Marmosets are the smallest platyrrhines or New World monkeys (NWMs). They are closely related to Goeldi’s monkeys, tamarins, and lion tamarins, which together form the subfamily Callithrichinae. Marmosets reside in tropical rain forests in the Amazonian regions of Brazil, Bolivia, Colombia, Ecuador, and Peru. They are a flamboyant group of monkeys, with many species boasting fine-textured, multicolored pelage and adorning manes, moustaches, tufts, fringes, and crests. Unlike some NWMs, marmosets do not have prehensile tails. However, like the tamarins and lion tamarins, marmosets are characterized by the development of claw-like nails (tegulae) located on all digits except the hallux (big toe), the loss of one set of molars, and the regular production of twin offspring.
Three genera of marmosets have been classified: Callithrix, Cebuella, and Mico. Some taxonomists also include Callimico in the marmoset group. Callithrix are found in the Atlantic coastal regions of Brazil, whereas Cebuella and Mico are found in the Amazon basin of Brazil and a few surrounding countries. Callimico are found in Brazil, Bolivia, Peru, and Colombia. Marmosets, excluding Callimico, range in size from 126 to 450 g, with body lengths between 136 and 231 mm.
Cebuella is composed of one species: the pygmy marmoset (C. pygmaea). Pygmy marmosets are the smallest of the NWMs, with an average body weight of 100 g. They generally live in groups consisting of one adult male, one adult female, and offspring.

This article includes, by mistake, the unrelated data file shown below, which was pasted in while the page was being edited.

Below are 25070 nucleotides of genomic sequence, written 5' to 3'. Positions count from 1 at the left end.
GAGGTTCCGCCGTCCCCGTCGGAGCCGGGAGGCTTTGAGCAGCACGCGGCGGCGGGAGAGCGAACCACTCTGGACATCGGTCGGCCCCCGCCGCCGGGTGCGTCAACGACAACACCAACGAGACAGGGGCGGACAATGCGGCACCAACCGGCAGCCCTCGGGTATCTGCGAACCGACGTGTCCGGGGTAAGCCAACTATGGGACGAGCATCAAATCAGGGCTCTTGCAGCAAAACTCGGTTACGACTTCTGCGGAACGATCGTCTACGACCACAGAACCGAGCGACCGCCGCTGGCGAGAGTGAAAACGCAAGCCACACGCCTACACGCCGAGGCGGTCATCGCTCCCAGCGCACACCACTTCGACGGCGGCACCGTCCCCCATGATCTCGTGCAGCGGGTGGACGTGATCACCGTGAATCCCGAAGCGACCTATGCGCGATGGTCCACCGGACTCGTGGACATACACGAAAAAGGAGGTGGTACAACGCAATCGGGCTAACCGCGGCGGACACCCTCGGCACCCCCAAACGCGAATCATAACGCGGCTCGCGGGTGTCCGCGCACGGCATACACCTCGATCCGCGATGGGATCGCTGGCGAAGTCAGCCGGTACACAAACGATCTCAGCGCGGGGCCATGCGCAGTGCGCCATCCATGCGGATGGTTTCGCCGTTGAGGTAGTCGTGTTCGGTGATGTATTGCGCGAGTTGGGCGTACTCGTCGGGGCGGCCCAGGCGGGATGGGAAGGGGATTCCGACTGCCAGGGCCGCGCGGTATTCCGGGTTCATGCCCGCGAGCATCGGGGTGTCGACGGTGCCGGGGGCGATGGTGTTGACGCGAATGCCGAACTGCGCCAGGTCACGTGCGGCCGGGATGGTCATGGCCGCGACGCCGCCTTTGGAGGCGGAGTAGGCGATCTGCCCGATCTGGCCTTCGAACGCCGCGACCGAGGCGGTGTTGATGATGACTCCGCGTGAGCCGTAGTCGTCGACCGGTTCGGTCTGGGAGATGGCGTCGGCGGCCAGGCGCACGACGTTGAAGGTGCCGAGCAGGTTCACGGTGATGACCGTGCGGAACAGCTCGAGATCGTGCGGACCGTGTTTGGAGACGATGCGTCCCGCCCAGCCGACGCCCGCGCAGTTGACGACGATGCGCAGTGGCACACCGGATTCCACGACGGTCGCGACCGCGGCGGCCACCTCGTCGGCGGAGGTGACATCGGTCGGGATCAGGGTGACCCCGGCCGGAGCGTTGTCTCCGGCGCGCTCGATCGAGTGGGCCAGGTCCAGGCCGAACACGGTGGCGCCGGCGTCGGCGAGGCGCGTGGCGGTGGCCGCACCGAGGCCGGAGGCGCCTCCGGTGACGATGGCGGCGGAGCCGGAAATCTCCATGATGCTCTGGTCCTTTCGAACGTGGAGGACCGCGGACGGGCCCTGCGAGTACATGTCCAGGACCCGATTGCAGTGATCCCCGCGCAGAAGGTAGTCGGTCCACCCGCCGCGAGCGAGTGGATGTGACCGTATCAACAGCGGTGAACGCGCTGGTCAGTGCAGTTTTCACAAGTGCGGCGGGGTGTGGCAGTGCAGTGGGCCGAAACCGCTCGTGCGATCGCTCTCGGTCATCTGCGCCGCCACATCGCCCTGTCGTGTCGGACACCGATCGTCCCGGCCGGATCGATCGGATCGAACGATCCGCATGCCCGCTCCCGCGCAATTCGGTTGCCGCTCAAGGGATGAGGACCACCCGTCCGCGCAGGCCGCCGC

There is also only one species in the genus Callimico: Goeldi’s monkey (C. goeldii). Goeldi’s monkeys differ from marmosets in that they are slightly larger (400-535 g, 216-232 mm), retain their third molars, and give birth to singletons. This may mean that Goeldi’s monkeys are more ancestral than other marmosets. Many people still debate whether or not Callimico should be placed with the marmosets or be considered a close but separate relative.
Marmosets are diurnal, arboreal, and quadrupedal. They are omnivorous, feeding on exudates (gum and sap), fruits, and insects. Marmosets are distinguished from the closely related tamarins and other NWMs by having large, chisel-like incisors that they use to gouge out holes in tree trunks to stimulate the flow of exudates. Their claw-like nails help them to cling to trees while feeding.
Marmosets live in communal social groups that have variable social organizations. Some live as monogamous pairs, whereas others live in multiple-female and/or multiple-male groups that are composed of extended family members. Marmosets are most often found in groups consisting of one breeding adult female, other adult females, several adult males, and offspring. Females become sexually mature at around 18 months of age. All group members play an active role in helping to raise the dominant female’s twin offspring, carrying the young so that the mother can forage unimpeded. Marmosets have a life expectancy of 12 to 18 years in the wild.
At least 2 of the 14 species of marmoset are considered to be endangered: the buffy tufted-eared marmoset and the buffy-headed marmoset. The cause of the decrease in these populations is deforestation of these species’ already small habitats.
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